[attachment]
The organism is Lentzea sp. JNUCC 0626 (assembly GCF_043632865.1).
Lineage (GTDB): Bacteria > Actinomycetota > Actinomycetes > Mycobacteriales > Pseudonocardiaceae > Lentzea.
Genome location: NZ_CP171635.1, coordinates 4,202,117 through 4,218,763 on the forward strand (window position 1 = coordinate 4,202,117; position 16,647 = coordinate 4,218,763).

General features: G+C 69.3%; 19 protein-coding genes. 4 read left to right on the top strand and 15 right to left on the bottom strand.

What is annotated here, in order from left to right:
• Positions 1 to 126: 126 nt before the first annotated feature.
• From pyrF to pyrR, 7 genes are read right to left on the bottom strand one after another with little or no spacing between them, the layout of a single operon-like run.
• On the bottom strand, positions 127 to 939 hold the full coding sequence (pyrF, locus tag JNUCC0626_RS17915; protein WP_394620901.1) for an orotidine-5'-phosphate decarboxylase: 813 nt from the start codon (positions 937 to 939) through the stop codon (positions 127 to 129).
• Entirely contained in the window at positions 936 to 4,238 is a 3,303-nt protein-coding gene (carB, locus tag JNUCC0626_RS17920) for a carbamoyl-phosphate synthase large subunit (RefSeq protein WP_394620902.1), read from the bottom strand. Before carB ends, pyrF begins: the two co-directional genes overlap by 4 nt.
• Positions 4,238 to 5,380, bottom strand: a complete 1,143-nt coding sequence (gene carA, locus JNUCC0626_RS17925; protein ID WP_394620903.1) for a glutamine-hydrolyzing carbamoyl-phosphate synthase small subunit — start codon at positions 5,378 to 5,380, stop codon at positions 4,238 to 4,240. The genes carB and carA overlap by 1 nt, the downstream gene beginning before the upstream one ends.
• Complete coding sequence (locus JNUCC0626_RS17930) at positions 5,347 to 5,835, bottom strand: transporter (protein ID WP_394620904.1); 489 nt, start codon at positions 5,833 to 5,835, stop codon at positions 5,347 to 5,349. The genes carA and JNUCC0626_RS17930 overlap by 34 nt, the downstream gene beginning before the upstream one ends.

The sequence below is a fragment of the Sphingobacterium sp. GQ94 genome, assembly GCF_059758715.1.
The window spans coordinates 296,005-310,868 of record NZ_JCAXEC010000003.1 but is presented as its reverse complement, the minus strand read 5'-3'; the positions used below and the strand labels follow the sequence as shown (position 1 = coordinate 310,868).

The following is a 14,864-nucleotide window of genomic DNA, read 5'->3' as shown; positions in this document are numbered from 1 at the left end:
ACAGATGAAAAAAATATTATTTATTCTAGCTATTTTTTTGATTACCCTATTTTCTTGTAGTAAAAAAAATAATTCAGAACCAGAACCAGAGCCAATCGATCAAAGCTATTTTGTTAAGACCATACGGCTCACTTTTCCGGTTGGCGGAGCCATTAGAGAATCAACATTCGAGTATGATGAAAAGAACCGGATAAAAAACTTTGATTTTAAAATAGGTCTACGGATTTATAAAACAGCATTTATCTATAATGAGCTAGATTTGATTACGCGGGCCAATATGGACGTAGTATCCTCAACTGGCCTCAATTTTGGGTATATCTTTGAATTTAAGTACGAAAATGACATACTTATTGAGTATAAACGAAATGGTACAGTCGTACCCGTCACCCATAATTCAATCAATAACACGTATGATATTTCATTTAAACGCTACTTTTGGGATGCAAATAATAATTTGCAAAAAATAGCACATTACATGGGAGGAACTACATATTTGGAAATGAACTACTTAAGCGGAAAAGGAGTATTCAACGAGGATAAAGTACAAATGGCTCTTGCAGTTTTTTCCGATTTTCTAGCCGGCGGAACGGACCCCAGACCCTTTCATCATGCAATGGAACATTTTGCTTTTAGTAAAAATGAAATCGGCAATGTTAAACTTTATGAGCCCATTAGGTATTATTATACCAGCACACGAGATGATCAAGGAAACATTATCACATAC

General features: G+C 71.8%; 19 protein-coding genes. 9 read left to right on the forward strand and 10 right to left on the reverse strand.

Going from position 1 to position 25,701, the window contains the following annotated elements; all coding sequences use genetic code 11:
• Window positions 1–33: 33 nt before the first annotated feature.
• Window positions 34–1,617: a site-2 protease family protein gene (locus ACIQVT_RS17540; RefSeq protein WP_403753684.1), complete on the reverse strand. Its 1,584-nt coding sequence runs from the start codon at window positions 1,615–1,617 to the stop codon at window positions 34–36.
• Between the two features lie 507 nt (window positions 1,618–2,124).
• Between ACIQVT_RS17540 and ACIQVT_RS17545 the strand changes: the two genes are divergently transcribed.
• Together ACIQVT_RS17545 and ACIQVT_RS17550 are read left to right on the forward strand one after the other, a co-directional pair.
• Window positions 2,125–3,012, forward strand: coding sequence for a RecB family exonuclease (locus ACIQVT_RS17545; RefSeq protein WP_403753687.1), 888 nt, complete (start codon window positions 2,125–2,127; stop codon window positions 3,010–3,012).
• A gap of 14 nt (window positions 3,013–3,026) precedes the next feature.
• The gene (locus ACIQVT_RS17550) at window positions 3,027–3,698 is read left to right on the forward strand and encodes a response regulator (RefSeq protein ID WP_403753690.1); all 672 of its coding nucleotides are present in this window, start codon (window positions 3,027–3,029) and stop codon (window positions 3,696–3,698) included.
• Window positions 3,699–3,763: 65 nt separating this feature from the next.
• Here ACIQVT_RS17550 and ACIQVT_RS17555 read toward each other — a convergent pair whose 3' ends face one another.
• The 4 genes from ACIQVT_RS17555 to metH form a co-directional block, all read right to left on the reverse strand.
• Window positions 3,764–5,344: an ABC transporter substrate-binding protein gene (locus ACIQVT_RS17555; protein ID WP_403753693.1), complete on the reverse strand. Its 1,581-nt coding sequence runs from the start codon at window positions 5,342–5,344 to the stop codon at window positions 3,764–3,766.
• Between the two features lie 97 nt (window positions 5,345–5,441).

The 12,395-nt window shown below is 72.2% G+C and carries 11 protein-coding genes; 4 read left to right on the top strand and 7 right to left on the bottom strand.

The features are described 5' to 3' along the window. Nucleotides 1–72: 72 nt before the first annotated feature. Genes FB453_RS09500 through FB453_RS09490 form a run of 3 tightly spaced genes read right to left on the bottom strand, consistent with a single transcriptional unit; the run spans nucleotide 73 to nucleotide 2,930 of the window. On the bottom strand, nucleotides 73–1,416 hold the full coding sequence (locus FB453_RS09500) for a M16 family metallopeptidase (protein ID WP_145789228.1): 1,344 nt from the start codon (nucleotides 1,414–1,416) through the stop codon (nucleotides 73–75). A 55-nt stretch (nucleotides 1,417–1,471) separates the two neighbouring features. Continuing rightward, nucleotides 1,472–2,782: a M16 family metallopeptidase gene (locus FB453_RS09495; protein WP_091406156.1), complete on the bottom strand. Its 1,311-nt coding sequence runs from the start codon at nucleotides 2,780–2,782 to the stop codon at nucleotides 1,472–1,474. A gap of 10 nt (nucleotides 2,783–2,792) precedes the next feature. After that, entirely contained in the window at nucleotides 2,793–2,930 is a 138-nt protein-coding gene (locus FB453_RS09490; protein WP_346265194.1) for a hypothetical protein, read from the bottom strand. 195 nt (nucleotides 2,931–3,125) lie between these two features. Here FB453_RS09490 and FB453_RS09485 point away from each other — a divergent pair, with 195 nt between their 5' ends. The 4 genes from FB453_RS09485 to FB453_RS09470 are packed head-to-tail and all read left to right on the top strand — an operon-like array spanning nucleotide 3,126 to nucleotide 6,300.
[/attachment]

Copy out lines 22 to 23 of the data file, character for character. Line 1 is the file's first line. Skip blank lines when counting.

• Together ACIQVT_RS17545 and ACIQVT_RS17550 are read left to right on the forward strand one after the other, a co-directional pair.
• Window positions 2,125–3,012, forward strand: coding sequence for a RecB family exonuclease (locus ACIQVT_RS17545; RefSeq protein WP_403753687.1), 888 nt, complete (start codon window positions 2,125–2,127; stop codon window positions 3,010–3,012).